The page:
El Niño Finally Arrives, Could Make 2015 the Hottest Year Yet

Chart of abnormal ocean surface temperatures [ºC] observed in December 1997 during the last strong El Niño. (Image: NOAA)

Chart of abnormal ocean surface temperatures [ºC] observed in December 1997 during the last strong El Niño. (Image: NOAA)

Last week, NOAA announced that El Niño has officially arrived. It’s been a long time coming, and for a while almost all the indicators were right, but weather is a tricky beast.

As Dr. Emily Becker, a research contractor with NOAA, writes, “For the last few months, we’ve been seeing some suggestions of borderline atmospheric El Niño conditions, but until this month we were below that borderline. This month, we’ve finally crept above it, and thus NOAA is declaring the onset of El Niño conditions.”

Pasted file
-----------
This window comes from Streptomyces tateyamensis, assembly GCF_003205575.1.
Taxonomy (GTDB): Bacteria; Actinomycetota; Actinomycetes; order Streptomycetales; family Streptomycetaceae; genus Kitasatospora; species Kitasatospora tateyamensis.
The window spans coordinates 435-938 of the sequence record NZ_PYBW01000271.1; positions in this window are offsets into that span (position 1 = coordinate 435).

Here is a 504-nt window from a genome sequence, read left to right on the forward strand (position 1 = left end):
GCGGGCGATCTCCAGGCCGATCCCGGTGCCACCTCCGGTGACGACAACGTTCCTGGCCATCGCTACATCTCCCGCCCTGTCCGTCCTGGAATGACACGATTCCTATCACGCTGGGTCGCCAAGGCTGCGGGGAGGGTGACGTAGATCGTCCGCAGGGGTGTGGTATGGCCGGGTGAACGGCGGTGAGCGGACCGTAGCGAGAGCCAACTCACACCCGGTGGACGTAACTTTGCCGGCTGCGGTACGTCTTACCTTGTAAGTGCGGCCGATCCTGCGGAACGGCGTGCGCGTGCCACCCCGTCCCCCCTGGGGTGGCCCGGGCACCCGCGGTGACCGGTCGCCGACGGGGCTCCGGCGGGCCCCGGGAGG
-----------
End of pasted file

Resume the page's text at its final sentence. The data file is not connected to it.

Let’s define what “the boy” is. It is an irregularly occurring change in climate around the Pacific equatorial region that can shift global weather patterns or, to put it more simply, it puts the “wickety” in the “wack” weather, man. Typically beginning in December, it occurs perhaps two or three times per decade. It is a natural feature of the Earth’s climate.

However, unnatural changes to the Earth’s climate may make for a similarly unnatural El Niño.

Read the rest on Planet Experts.

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